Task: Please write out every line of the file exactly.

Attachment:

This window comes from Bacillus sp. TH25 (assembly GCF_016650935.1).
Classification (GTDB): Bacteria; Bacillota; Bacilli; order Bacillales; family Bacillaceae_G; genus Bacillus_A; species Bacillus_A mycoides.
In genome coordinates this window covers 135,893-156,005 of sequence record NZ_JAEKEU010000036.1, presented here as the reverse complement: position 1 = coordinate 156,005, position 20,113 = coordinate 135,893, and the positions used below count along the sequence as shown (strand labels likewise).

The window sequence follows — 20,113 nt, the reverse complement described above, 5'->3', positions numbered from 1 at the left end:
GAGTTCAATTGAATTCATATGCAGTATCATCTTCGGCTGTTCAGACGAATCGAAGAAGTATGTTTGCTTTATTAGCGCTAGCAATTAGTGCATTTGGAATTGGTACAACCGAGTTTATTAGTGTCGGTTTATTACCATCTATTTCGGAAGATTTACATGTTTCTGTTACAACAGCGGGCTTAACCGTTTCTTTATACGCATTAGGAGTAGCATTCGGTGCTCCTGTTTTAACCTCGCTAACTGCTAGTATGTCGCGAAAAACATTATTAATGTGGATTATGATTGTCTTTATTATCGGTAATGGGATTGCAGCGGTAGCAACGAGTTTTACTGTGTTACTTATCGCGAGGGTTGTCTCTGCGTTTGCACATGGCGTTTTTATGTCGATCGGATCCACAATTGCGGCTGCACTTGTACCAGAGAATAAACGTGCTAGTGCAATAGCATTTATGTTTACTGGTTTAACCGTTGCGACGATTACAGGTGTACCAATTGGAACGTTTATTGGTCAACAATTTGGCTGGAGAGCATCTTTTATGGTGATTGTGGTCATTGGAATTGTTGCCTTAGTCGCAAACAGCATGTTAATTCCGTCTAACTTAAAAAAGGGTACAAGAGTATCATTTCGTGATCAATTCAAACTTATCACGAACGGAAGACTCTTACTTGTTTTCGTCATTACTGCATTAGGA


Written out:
This window comes from Bacillus sp. TH25 (assembly GCF_016650935.1).
Classification (GTDB): Bacteria; Bacillota; Bacilli; order Bacillales; family Bacillaceae_G; genus Bacillus_A; species Bacillus_A mycoides.
In genome coordinates this window covers 135,893-156,005 of sequence record NZ_JAEKEU010000036.1, presented here as the reverse complement: position 1 = coordinate 156,005, position 20,113 = coordinate 135,893, and the positions used below count along the sequence as shown (strand labels likewise).

The window sequence follows — 20,113 nt, the reverse complement described above, 5'->3', positions numbered from 1 at the left end:
GAGTTCAATTGAATTCATATGCAGTATCATCTTCGGCTGTTCAGACGAATCGAAGAAGTATGTTTGCTTTATTAGCGCTAGCAATTAGTGCATTTGGAATTGGTACAACCGAGTTTATTAGTGTCGGTTTATTACCATCTATTTCGGAAGATTTACATGTTTCTGTTACAACAGCGGGCTTAACCGTTTCTTTATACGCATTAGGAGTAGCATTCGGTGCTCCTGTTTTAACCTCGCTAACTGCTAGTATGTCGCGAAAAACATTATTAATGTGGATTATGATTGTCTTTATTATCGGTAATGGGATTGCAGCGGTAGCAACGAGTTTTACTGTGTTACTTATCGCGAGGGTTGTCTCTGCGTTTGCACATGGCGTTTTTATGTCGATCGGATCCACAATTGCGGCTGCACTTGTACCAGAGAATAAACGTGCTAGTGCAATAGCATTTATGTTTACTGGTTTAACCGTTGCGACGATTACAGGTGTACCAATTGGAACGTTTATTGGTCAACAATTTGGCTGGAGAGCATCTTTTATGGTGATTGTGGTCATTGGAATTGTTGCCTTAGTCGCAAACAGCATGTTAATTCCGTCTAACTTAAAAAAGGGTACAAGAGTATCATTTCGTGATCAATTCAAACTTATCACGAACGGAAGACTCTTACTTGTTTTCGTCATTACTGCATTAGGA